On paper, the project looks like a typical HOME-SF project, a density bonus program that gives developers an extra two floors of height in exchange for 30% being available to a range of low- and middle-income families. What makes the project unusual is that the developer is also aiming to provide an additional 40% of units to families earning between 80% and 140% of the regional median income, or $110,000 to $194,000 for a family of four. Thus, the entire project will consist of 70% units, limited in action.

The project met with some resistance from construction organizations who clashed with the Toboni Group, a housing developer founded by Joey Toboni’s father. Toboni, who builds single-family homes for his commercial business, said the Accessibility project is completely separate from other family businesses. He said he couldn’t commit to doing the 5250 Third St. project. union-wide project, but hopes that this will happen in the future.

In a city where low-cost housing can cost $750,000 to build, Toboni hopes to build one for less than $350,000 per unit. The savings come partly from the land, as the Accessibility Project was able to purchase the site for $3 million, or $30,000 per door, approximately 90% off what other land in San Francisco sold for.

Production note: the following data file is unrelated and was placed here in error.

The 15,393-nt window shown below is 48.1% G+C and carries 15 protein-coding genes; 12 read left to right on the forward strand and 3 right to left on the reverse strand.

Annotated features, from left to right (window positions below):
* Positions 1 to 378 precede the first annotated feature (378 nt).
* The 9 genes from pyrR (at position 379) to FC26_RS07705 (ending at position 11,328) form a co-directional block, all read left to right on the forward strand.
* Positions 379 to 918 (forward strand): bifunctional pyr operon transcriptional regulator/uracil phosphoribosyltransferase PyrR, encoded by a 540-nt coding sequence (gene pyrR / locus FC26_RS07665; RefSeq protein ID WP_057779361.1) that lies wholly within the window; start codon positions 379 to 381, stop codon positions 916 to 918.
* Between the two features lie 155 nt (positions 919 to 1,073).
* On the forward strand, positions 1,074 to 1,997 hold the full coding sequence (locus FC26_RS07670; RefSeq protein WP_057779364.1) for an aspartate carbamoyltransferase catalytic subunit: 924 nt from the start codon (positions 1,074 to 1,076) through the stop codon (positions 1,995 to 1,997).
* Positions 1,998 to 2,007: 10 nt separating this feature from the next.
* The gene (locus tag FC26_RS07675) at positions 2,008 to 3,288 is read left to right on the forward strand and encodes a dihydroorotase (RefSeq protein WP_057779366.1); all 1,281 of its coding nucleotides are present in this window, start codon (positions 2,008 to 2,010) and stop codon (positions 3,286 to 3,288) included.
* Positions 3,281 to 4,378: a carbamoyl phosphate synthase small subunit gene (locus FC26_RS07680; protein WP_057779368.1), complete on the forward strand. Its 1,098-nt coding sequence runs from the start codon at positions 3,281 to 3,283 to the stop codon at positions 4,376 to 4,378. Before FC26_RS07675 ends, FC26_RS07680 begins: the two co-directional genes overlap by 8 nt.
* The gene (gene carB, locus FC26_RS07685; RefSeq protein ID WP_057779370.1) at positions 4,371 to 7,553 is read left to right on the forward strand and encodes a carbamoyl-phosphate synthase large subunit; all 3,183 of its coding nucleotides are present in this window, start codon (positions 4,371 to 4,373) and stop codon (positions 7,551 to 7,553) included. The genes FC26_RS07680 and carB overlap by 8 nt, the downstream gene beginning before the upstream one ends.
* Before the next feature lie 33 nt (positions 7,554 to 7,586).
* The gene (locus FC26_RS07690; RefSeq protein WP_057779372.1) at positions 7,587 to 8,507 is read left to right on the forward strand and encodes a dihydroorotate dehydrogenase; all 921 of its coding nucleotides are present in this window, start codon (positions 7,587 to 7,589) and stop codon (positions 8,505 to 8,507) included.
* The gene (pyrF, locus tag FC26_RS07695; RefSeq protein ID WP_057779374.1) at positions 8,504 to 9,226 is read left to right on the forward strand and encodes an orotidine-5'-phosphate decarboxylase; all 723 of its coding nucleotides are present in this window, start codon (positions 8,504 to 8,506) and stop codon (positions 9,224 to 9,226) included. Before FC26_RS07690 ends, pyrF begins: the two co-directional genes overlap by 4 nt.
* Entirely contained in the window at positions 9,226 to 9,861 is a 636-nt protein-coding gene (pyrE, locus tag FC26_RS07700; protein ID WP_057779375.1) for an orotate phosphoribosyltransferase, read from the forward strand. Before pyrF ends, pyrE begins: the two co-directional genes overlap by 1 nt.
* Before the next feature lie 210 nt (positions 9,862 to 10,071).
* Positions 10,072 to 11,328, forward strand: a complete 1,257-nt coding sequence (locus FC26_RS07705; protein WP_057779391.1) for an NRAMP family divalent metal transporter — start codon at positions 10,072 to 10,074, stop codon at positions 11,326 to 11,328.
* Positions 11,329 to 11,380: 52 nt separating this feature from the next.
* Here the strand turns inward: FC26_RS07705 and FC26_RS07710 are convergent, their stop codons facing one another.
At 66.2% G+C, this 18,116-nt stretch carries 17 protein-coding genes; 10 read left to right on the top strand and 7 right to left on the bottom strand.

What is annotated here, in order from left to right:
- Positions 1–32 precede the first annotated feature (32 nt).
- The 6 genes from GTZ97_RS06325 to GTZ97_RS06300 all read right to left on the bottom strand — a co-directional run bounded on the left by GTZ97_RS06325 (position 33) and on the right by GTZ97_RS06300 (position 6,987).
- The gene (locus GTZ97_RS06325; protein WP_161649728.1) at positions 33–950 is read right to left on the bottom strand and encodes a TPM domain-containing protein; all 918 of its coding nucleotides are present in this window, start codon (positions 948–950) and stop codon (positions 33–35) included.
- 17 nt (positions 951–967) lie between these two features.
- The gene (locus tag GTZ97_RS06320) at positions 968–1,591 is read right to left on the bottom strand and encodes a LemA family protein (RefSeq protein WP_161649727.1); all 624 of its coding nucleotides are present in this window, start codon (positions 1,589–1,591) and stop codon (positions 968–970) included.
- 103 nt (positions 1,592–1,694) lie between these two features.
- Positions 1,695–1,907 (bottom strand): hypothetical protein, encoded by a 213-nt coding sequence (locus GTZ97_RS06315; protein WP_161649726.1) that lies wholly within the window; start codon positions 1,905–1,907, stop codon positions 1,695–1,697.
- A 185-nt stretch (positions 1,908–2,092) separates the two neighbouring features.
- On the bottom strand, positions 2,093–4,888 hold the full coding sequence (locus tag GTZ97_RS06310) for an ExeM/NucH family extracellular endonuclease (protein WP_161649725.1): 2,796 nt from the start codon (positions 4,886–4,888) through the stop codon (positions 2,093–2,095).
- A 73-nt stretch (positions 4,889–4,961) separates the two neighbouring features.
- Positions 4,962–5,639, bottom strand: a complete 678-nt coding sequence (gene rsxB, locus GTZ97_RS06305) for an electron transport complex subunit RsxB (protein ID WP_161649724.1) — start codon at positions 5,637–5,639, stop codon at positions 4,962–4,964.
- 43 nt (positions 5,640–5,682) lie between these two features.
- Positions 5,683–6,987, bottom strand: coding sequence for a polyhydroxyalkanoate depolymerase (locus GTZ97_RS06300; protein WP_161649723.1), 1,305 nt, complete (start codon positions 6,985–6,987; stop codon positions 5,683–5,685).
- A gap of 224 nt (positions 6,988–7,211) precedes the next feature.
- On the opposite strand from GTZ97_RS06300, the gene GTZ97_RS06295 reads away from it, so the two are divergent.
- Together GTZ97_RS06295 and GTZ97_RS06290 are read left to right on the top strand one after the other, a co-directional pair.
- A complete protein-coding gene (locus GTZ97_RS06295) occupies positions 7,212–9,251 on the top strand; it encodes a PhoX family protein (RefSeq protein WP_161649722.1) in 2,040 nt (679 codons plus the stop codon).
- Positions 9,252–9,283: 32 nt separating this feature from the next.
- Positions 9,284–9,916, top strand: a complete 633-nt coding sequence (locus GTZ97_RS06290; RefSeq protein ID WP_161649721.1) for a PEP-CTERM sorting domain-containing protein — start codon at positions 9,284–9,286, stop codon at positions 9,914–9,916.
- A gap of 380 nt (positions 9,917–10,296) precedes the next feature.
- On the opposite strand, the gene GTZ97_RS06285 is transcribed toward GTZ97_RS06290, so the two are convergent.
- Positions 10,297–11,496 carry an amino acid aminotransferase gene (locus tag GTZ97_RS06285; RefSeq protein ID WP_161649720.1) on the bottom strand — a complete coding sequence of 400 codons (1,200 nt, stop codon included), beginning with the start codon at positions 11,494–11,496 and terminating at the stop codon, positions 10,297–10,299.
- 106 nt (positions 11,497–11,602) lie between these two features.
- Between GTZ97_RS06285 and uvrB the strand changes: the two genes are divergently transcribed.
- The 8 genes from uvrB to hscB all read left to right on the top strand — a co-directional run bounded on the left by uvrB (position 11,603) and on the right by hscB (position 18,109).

In addition, the group will save time and money by funding development privately through philanthropy, which Toboni says will be much more effective than the time-consuming and competitive struggle for tax breaks and affordable housing bonds.

“The purpose of this organization is to provide housing for people right now,” Toboni said. “We believe that a private organization can be much more effective than a government.”

Notice of past public hearings can be seen on the fence of the Third Street lot that Tim Scharnicki and Joey Toboni hope to turn into affordable housing.

Notice of past public hearings can be seen on the fence of the Third Street lot that Tim Scharnicki and Joey Toboni hope to turn into affordable housing.

Lea Suzuki/Chronicle

According to Earl Shaddix, chief economic officer of On Third, the project will benefit Bayview businesses, which live in a below-market apartment at 4800 Third St. He said it was the heart of the Bayview commercial district.

While the area’s business district is doing better – the vacancy rate has dropped from 30% to 10% in the last few years – additional foot traffic is needed for small businesses to survive. New businesses recently opening include Feline Finesse Dance Co., Gratta Wines, and U3Fit Fitness, with several more expected to open in the coming months.